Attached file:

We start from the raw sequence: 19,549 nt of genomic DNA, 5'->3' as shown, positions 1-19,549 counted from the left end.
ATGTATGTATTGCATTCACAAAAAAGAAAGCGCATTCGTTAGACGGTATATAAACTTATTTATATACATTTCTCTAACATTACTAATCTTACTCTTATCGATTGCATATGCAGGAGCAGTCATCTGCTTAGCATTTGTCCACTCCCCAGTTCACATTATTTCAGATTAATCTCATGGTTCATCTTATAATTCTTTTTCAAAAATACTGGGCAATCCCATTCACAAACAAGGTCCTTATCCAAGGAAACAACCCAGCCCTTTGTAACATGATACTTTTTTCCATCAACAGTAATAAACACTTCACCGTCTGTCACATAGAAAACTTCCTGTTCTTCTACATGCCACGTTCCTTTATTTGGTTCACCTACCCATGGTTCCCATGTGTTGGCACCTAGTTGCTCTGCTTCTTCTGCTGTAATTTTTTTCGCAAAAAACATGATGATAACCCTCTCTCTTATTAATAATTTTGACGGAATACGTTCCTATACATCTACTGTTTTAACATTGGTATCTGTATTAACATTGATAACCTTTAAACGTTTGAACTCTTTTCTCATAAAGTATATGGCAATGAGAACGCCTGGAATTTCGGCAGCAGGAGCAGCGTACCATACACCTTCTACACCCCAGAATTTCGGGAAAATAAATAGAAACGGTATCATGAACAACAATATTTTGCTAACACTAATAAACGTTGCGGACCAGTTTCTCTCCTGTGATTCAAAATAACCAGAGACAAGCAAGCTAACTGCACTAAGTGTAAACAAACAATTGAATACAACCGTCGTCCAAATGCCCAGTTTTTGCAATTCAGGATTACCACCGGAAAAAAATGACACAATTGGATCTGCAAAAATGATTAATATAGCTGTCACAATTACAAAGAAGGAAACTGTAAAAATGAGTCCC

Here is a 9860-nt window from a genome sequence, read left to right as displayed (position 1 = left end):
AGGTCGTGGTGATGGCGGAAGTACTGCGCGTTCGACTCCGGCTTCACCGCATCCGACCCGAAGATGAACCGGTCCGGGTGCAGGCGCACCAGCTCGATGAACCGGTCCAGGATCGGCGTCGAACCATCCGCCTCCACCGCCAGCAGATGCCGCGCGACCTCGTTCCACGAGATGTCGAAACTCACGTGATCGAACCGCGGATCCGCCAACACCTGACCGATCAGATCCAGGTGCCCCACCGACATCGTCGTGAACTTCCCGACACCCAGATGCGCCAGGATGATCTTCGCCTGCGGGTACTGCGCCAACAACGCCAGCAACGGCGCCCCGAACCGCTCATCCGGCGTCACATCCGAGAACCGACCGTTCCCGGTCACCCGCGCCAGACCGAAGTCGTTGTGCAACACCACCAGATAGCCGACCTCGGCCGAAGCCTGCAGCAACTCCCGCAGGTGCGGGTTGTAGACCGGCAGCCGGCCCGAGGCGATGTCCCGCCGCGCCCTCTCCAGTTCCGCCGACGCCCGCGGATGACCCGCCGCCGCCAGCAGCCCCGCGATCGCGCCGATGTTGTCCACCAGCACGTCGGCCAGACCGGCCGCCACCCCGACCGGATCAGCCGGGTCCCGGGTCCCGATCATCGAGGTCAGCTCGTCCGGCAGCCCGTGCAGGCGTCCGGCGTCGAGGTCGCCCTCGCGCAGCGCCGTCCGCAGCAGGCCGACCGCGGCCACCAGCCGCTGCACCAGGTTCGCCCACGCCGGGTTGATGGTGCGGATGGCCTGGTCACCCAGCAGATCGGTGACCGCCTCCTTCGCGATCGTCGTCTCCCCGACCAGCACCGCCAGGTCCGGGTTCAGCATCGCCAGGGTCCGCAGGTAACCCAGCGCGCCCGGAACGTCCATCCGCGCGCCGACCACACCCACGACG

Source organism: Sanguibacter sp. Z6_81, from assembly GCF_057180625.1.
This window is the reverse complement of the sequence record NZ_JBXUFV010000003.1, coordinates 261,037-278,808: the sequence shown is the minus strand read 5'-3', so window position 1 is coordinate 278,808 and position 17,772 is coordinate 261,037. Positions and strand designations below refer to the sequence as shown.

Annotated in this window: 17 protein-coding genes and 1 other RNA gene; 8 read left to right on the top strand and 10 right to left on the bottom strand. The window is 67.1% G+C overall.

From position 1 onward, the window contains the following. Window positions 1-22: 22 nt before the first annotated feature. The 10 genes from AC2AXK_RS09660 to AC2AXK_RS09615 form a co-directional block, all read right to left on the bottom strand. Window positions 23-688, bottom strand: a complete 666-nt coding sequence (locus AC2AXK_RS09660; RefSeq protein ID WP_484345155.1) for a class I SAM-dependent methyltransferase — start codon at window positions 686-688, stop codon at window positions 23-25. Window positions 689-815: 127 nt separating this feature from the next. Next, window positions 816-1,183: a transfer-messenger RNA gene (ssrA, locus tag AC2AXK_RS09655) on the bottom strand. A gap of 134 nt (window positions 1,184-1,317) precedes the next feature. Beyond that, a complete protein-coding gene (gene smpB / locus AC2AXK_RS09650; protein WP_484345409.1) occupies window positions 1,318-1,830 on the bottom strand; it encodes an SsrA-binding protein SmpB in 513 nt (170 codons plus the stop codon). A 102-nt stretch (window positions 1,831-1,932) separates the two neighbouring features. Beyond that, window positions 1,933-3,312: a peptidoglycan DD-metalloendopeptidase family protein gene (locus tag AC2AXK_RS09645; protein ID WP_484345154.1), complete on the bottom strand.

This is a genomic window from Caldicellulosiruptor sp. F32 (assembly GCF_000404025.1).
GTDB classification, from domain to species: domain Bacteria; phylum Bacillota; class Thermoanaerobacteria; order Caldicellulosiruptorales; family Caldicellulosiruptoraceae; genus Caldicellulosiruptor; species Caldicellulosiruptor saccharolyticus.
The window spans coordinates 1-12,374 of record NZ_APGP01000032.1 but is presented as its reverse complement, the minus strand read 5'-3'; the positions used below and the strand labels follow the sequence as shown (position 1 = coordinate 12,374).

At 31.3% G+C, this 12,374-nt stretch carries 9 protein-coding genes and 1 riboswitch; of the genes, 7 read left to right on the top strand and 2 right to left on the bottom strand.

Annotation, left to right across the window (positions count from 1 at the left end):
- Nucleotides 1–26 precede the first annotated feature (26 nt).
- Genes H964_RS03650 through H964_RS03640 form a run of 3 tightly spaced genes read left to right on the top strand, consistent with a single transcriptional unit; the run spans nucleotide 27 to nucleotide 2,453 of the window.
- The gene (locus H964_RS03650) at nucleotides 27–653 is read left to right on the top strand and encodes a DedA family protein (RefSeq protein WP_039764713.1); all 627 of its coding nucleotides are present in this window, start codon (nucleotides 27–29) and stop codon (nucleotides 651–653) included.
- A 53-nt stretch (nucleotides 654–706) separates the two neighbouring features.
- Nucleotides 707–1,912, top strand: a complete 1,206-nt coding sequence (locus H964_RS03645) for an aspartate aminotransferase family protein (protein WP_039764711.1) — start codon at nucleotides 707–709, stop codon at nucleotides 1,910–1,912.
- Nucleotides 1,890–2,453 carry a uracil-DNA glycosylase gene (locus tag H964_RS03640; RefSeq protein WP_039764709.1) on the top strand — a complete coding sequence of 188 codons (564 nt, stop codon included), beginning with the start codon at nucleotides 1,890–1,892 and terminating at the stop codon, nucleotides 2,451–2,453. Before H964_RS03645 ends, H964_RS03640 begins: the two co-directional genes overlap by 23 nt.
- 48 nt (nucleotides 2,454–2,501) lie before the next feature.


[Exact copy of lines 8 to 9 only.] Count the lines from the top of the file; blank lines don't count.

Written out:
From position 1 onward, the window contains the following. Window positions 1-22: 22 nt before the first annotated feature. The 10 genes from AC2AXK_RS09660 to AC2AXK_RS09615 form a co-directional block, all read right to left on the bottom strand. Window positions 23-688, bottom strand: a complete 666-nt coding sequence (locus AC2AXK_RS09660; RefSeq protein ID WP_484345155.1) for a class I SAM-dependent methyltransferase — start codon at window positions 686-688, stop codon at window positions 23-25. Window positions 689-815: 127 nt separating this feature from the next. Next, window positions 816-1,183: a transfer-messenger RNA gene (ssrA, locus tag AC2AXK_RS09655) on the bottom strand. A gap of 134 nt (window positions 1,184-1,317) precedes the next feature. Beyond that, a complete protein-coding gene (gene smpB / locus AC2AXK_RS09650; protein WP_484345409.1) occupies window positions 1,318-1,830 on the bottom strand; it encodes an SsrA-binding protein SmpB in 513 nt (170 codons plus the stop codon). A 102-nt stretch (window positions 1,831-1,932) separates the two neighbouring features. Beyond that, window positions 1,933-3,312: a peptidoglycan DD-metalloendopeptidase family protein gene (locus tag AC2AXK_RS09645; protein ID WP_484345154.1), complete on the bottom strand.

This is a genomic window from Caldicellulosiruptor sp. F32 (assembly GCF_000404025.1).